As affiliations and consolidations accelerate across both the for-profit and nonprofit sectors of senior living, new data show recent merger activity is driven more by strategy than necessity, which commonly drove activity in years past.
“While some sponsorship transitions and affiliations have been necessity-driven, due to financial and operational challenges, recent activity has clearly been strategic in nature,” writes specialty investment bank Ziegler in its latest report. “We are observing healthy organizations coming together and recognizing the increased benefits of operating as one, larger entity.”
And its a trend Ziegler predicts will continue in 2015, Lisa McCracken, senior vice president of senior living research and development, tells SHN.
“At Ziegler alone, we’re involved in 10 [to] 12 not-for-profit discussions around affiliation,” McCracken says. “They are of varying sizes and most are not public at this point, but we anticipate a large number of these coming to fruition throughout 2015.”
Ziegler points to the recent merger between Omega Healthcare Investors (NYSE: OHI) and Aviv REIT (NYSE: AVIV), which created a $10 billion real estate investment trust (REIT), among other recent deals as an example of high-profile organizations coming together to form a larger senior living network.
Affiliation and succession planning, regional influence, and complementary strengths are trends providers who are looking at affiliation as a growth strategy should consider, Ziegler says.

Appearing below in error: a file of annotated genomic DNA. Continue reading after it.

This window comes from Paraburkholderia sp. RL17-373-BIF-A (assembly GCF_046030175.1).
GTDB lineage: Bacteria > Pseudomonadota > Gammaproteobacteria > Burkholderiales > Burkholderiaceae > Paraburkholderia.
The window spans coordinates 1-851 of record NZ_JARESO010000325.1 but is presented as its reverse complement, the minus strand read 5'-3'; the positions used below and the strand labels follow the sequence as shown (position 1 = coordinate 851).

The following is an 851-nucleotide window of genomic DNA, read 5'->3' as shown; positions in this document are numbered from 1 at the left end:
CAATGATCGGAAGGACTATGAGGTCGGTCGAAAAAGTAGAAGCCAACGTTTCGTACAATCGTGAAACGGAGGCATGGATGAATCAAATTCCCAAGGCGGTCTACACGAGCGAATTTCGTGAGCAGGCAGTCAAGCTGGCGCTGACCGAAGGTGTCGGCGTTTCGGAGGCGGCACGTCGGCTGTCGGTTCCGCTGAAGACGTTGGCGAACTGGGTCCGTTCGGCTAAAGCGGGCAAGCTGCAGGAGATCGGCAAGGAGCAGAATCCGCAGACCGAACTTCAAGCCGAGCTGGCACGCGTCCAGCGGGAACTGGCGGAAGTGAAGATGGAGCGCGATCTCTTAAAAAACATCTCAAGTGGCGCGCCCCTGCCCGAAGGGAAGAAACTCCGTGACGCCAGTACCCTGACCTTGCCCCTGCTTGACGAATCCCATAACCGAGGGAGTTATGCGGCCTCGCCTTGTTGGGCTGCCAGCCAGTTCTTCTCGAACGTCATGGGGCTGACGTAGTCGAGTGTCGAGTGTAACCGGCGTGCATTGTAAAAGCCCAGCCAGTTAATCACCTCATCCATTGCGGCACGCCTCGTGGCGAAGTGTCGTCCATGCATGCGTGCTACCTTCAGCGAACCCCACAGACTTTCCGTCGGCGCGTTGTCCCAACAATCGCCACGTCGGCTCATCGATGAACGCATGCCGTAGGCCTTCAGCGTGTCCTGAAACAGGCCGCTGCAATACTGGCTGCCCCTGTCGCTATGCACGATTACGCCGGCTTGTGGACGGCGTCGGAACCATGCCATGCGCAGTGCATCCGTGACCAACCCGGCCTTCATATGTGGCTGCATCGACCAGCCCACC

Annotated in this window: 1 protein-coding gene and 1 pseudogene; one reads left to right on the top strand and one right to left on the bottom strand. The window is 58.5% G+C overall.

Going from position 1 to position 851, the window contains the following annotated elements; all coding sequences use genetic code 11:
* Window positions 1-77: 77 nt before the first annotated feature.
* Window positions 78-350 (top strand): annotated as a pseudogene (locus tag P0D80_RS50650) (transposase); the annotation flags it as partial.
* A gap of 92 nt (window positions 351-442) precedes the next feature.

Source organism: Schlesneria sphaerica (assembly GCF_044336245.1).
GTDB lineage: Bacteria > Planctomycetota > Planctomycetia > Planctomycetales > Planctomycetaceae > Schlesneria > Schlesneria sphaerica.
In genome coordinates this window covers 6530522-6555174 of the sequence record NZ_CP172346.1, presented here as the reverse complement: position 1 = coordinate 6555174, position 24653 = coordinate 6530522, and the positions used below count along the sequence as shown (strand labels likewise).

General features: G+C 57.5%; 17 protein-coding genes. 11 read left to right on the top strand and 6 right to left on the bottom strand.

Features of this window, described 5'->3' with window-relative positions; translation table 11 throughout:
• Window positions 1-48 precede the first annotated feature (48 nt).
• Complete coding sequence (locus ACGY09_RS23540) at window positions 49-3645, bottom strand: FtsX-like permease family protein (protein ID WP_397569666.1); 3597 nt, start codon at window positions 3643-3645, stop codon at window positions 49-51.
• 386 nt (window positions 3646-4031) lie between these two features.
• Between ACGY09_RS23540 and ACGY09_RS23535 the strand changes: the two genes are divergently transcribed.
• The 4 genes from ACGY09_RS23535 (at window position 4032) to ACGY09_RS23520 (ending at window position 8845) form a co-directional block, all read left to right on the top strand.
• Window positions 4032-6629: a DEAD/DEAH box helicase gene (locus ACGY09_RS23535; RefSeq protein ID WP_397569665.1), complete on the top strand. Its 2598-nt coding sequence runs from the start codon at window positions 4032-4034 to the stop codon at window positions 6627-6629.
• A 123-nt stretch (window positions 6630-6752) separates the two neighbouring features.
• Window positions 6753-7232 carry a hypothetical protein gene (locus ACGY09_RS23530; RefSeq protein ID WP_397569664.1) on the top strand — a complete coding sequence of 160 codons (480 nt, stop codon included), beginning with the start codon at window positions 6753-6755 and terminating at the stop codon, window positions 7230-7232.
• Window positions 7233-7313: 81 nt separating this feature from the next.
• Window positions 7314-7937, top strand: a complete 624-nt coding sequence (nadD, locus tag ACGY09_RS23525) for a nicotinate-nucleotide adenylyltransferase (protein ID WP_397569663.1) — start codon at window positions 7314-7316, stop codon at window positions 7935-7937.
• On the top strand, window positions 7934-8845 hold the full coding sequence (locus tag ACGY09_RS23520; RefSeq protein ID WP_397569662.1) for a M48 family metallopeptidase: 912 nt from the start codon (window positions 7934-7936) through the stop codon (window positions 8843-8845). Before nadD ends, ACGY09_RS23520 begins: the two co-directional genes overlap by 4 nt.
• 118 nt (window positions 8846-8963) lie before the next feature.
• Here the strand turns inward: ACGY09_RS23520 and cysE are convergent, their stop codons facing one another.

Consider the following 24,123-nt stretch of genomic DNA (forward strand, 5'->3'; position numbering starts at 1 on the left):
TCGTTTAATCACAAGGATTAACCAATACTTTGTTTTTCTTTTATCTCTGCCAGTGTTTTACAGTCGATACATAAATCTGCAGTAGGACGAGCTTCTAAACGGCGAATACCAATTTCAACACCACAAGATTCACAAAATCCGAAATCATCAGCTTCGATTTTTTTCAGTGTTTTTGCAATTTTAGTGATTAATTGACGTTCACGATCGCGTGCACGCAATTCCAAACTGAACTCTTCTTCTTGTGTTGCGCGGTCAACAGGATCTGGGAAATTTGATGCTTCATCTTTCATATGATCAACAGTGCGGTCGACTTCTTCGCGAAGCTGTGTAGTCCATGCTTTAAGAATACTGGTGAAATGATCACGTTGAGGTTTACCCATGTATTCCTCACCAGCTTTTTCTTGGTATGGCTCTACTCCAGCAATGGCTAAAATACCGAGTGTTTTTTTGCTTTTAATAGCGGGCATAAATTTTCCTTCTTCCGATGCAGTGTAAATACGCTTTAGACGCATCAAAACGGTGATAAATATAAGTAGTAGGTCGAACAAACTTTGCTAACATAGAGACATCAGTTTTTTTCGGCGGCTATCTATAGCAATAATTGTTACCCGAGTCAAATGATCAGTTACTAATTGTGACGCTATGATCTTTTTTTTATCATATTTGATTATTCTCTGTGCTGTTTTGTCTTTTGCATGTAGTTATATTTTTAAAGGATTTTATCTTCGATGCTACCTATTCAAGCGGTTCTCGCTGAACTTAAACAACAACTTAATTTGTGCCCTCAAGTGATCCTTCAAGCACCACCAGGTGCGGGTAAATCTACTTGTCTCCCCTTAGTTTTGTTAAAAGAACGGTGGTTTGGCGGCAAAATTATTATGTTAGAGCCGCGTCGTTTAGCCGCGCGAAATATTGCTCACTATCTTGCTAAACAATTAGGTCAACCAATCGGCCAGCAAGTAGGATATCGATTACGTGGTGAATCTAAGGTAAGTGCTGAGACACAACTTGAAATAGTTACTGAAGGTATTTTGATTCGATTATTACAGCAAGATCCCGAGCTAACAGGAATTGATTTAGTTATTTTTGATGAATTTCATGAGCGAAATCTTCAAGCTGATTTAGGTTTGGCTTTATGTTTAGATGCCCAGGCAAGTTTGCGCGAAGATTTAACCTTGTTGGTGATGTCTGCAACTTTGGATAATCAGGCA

In addition, an increasing number of not-for-profit boards are exploring affiliation opportunities as an alternative to filling the CEO position. Retirement of a longstanding CEO has been a key influencer in a number of sponsorship transitions in the past two to three years, Ziegler says.
Earlier this year, North Carolina-based CCRCs Friends Homes, Inc. and The Presbyterian Homes, Inc. announced their plan to consider affiliation with one another, in part due to strategic succession planning. Expected leadership changes at Friends Homes — as well as shared resources and lower costs — was a strong consideration for affiliation, the communities said.
Regional influence is affected by an organization’s size, Ziegler says, noting that size will become increasingly important in leveraging bargaining power in the era of health care reform.
Previously, reports suggested that affiliations among health care providers are expected to continue at a relatively rapid pace as organizations address the pressures of mounting health care legislation and the need for scale and diversification of service offerings.
Strategic affiliations can also help participating organizations to provide what the other can not, and vice versa.
“For example, an organization who does not currently offer home and community-based services may specifically be looking for providers who do,” Ziegler says. “In turn, they may have another core competency that the other player does not. This scenario can be a win-win for what each brings to the relationship.”
Read the report here.
Written by Cassandra Dowell